Finding the Equilibrium

1. Intersection Point: By plotting the demand and supply curves on the same graph, the point where they intersect represents the market equilibrium. The price corresponding to this point is the equilibrium price, and the quantity is the equilibrium quantity.

Graph of market equilibrium

A graph illustrating market equilibrium (equilibrium price and equilibrium quantity) at the point of intersection of demand curve and supply curve.

Image courtesy of economicshelp

If the demand and supply curves don't intersect, it indicates a state of disequilibrium, leading to either a surplus or a shortage in the market. This imbalance prompts price adjustments until a new equilibrium is established.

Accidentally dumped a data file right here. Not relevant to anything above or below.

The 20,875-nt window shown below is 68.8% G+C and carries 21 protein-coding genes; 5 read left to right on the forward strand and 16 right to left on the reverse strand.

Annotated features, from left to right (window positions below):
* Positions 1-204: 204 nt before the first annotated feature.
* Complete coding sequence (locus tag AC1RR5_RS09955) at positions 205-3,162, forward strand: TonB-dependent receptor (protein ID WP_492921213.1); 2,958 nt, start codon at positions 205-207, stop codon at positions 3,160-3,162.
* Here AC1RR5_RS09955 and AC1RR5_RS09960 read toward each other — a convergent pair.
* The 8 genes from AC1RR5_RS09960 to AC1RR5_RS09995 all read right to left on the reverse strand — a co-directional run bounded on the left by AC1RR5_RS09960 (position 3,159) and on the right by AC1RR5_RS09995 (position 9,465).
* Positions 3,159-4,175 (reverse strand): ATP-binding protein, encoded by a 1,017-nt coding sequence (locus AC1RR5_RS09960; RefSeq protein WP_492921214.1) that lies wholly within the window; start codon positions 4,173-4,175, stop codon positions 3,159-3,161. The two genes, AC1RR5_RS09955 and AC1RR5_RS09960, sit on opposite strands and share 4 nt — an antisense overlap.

Market Forces and Their Role

The invisible hand of the market, driven by the forces of demand and supply, ensures that prices and quantities adjust in response to changes in market conditions.

The Twin Laws of the Market

1. Law of Demand: This law states that, all else being equal, an increase in the price of a product will lead to a decrease in the quantity demanded. Conversely, a decrease in price will lead to an increase in quantity demanded. This inverse relationship stems from consumers' rational behaviour of trying to maximise their utility or satisfaction.

2. Law of Supply: According to this law, a rise in the price of a product, with everything else held constant, will lead to an increase in the quantity supplied. Similarly, a fall in price will lead to a decrease in quantity supplied. This direct relationship arises from producers' aim to maximise profits.

Adjusting to Disequilibrium

Markets rarely remain static. Changes in external conditions can lead to disequilibrium, prompting adjustments: